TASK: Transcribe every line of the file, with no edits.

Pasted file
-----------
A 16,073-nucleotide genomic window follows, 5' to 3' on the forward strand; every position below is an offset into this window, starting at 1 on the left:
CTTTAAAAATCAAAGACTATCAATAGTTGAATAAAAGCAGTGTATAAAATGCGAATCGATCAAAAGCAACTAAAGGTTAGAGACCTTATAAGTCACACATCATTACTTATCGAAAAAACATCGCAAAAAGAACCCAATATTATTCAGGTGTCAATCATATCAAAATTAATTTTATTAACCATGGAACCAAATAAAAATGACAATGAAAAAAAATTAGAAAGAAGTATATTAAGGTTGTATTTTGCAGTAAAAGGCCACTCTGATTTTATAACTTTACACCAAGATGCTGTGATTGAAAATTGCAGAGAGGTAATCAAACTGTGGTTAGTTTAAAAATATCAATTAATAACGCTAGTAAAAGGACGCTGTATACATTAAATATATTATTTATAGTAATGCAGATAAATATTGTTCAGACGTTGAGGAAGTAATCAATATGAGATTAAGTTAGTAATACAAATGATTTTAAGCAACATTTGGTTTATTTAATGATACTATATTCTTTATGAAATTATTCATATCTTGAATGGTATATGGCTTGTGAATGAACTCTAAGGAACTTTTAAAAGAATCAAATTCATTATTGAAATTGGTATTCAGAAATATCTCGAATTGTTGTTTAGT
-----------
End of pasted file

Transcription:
A 16,073-nucleotide genomic window follows, 5' to 3' on the forward strand; every position below is an offset into this window, starting at 1 on the left:
CTTTAAAAATCAAAGACTATCAATAGTTGAATAAAAGCAGTGTATAAAATGCGAATCGATCAAAAGCAACTAAAGGTTAGAGACCTTATAAGTCACACATCATTACTTATCGAAAAAACATCGCAAAAAGAACCCAATATTATTCAGGTGTCAATCATATCAAAATTAATTTTATTAACCATGGAACCAAATAAAAATGACAATGAAAAAAAATTAGAAAGAAGTATATTAAGGTTGTATTTTGCAGTAAAAGGCCACTCTGATTTTATAACTTTACACCAAGATGCTGTGATTGAAAATTGCAGAGAGGTAATCAAACTGTGGTTAGTTTAAAAATATCAATTAATAACGCTAGTAAAAGGACGCTGTATACATTAAATATATTATTTATAGTAATGCAGATAAATATTGTTCAGACGTTGAGGAAGTAATCAATATGAGATTAAGTTAGTAATACAAATGATTTTAAGCAACATTTGGTTTATTTAATGATACTATATTCTTTATGAAATTATTCATATCTTGAATGGTATATGGCTTGTGAATGAACTCTAAGGAACTTTTAAAAGAATCAAATTCATTATTGAAATTGGTATTCAGAAATATCTCGAATTGTTGTTTAGT